Aside from the authorities, trade unions in Korea have an ongoing battle against brutal attacks on workers’ rights in the all-powerful, family-owned companies in the country (known as chaebols) such as Hyundai and Samsung.
Governments are taking scant notice of international labour conventions designed to protect trade union rights, even when their country has ratified them. Algeria signed the International Labour Organization’s (ILO) Convention 87 on the right to freedom of association and Convention 98 on the right to organize and collective bargaining in 1962.
And yet a powerful alliance of government, enterprise and the judiciary is determined to crush independent unions in Algeria, including SNATEGS, affiliated to IndustriALL. SNATEGS represents more than 30,000 workers at state-owned gas and electricity company Sonelgaz, whose demands for higher wages and better health and safety have been met with extraordinary reprisals.
Since the union was registered in 2013, SNATEGS and its leaders have been subject to increasing oppression and judicial persecution. In December 2016, SNATEGS President, Raouf Mellal, who was fired by Sonelgaz for union activities, was sentenced in absentia to six months in prison after he blew the whistle on the illicit overcharging of eight million Sonelgaz customers over a ten-year period.
Five months later, the Minister of Labour withdrew SNATEGS’ registration just days before a nationwide strike by Sonelgaz workers. In a letter dated 16 May 2017, the Minister said the union had disrespected the Algerian law 90-14/1990 without detailing how. It also said Mellal had been dismissed from his role as union president.
He has since been convicted to a total of 17 months in prison and fines of 10,000 euros (US$12,300) on a plethora of spurious convictions. He is currently not in custody and appealing the charges.
Judicial persecution has extended to other members of SNATEGS. The general secretary and other senior leaders of the union and even the lawyer representing SNATEGS are now facing trumped up charges.
Security forces have been employed on numerous occasions to stop the union organizing rallies. On 20 January this year, around 10,000 Algerian police officers were employed to stop a peaceful rally organized by SNATEGS in the capital, Algiers. They detained some 1,000 would be protestors, who were taken by bus to remote areas and denied food and water for ten hours. Security forces confiscated their phones and deleted photos of the rally, as well as evidence of police oppression that took place. According to SNATEGS, some women protestors were sexually harassed and other trade union members were physically assaulted.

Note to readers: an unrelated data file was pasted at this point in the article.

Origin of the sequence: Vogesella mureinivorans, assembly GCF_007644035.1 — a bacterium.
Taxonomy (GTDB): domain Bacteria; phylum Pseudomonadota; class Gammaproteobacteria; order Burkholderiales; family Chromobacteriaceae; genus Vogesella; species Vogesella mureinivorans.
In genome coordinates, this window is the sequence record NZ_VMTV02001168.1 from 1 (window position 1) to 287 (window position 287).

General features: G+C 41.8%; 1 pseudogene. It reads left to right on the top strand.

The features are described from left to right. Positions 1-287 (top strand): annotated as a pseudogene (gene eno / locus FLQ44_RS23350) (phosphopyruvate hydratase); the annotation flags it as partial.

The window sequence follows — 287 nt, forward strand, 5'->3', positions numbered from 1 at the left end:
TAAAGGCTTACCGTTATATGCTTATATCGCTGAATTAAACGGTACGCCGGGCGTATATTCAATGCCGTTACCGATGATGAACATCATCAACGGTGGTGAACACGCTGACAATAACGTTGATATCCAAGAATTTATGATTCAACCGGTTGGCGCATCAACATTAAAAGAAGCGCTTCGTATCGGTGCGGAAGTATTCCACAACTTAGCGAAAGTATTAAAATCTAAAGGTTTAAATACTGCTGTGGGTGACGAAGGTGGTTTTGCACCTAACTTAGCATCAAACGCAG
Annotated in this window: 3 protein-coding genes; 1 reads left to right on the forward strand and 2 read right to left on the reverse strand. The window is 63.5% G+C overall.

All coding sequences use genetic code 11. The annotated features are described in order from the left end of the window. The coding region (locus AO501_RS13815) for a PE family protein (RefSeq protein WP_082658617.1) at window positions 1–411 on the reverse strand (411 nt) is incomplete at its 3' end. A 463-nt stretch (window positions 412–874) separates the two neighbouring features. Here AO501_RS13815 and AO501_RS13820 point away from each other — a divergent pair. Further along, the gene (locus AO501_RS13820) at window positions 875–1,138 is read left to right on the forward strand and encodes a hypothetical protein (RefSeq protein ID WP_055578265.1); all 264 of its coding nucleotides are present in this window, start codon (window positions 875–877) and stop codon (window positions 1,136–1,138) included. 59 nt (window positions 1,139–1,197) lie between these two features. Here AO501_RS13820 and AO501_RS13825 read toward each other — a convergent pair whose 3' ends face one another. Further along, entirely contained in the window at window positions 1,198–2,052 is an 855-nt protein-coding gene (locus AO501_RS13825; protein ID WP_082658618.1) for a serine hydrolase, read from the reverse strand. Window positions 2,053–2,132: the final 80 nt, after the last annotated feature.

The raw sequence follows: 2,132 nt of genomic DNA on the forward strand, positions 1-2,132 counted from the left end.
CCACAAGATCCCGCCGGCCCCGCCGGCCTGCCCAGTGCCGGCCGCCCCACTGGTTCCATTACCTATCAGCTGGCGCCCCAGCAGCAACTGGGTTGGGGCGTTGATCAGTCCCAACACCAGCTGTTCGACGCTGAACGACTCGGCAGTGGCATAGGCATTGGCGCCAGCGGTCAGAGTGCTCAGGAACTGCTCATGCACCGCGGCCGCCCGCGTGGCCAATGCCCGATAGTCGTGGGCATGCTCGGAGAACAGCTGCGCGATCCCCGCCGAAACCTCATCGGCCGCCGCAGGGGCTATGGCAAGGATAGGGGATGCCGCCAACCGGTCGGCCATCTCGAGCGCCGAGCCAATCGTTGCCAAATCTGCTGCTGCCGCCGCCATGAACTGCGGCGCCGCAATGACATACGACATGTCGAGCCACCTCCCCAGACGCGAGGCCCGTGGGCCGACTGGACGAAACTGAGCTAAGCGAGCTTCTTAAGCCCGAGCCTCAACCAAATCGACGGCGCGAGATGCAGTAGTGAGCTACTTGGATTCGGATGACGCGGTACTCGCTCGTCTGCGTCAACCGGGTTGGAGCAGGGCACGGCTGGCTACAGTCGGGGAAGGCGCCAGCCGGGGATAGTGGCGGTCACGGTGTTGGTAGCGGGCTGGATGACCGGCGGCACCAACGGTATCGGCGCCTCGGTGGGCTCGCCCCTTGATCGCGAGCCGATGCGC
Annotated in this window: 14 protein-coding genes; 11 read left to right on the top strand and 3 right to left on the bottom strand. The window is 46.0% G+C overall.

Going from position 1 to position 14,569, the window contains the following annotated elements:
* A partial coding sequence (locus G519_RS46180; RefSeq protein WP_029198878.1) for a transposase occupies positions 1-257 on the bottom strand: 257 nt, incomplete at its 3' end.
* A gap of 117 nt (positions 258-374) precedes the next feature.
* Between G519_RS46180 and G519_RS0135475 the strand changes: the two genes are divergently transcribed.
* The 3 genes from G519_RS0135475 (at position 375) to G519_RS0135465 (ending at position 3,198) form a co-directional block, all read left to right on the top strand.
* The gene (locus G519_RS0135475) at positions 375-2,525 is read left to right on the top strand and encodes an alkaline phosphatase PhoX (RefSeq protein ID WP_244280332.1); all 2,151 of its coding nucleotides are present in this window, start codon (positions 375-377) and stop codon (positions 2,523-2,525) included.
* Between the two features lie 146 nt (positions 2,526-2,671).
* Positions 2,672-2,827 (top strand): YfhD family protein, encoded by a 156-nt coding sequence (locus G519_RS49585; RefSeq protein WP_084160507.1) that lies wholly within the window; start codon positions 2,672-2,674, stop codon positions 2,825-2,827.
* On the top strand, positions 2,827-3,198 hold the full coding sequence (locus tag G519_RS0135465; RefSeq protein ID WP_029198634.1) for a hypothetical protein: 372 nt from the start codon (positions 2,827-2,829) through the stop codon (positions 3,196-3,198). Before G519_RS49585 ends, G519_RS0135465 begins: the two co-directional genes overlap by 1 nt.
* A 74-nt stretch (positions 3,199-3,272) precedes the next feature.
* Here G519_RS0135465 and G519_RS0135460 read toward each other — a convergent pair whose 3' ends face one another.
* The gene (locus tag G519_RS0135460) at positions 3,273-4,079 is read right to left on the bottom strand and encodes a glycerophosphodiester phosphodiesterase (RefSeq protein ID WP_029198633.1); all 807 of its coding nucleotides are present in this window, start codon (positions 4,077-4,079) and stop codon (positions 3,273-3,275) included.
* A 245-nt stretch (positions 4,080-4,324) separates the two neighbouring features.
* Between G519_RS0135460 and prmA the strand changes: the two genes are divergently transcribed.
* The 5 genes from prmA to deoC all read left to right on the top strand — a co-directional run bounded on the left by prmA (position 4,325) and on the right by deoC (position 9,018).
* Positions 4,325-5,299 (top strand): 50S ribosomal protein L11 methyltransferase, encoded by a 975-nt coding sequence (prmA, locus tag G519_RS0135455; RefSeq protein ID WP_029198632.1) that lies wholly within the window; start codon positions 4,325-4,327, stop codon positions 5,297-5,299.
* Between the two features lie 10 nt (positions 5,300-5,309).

Global unions, IndustriALL, IUF, PSI and the ITUC wrote to the Algerian labour minister, Mourad Zemali, to condemn the treatment of the protestors, who were a mix of trade unionists and civil society sympathetic to the workers’ demands.
In February 2018 an ILO direct contact mission to Algeria was cancelled following the government’s refusal to allow the mission to meet with independent unions.
In December 2016, the Bangladesh government used wildcat strikes by garment workers demanding higher wages as an excuse to launch a major crackdown on trade unions in the sector. Thirty-five trade union leaders and garment workers were seized and arbitrarily detained for several weeks. Union offices across garment producing areas near the capital Dhaka were shut down and vandalized by authorities. The Bangladesh Garment Manufacturers and Exporters Association (BGMEA) suspended production at 59 factories and more than 1,600 workers were suspended. Police filed charges against 600 workers and trade union leaders.
The wholescale attack on the unions was met with a strong response from the trade union movement. IndustriALL mobilized an international solidarity campaign #EveryDayCounts supported by UNI Global Union and affiliates worldwide.
Hundreds of photos from all over the world were posted on social media, and unions in more than 20 countries sent letters to the Bangladeshi Prime Minister, Sheikh Hasina, calling for the release of the detainees. Trade unions protested and visited Bangladeshi embassies in over 16 cities, while a LabourStart campaign to free the jailed activists amassed more than 10,000 signatures.
Finally, on 23 February 2017, after two months of captivity, a tripartite agreement was reached between IndustriALL Bangladesh Council, the Ministry of Labour and the BGMEA, providing the release of the arrested trade unionists and garment workers, and all the cases against them to be dropped.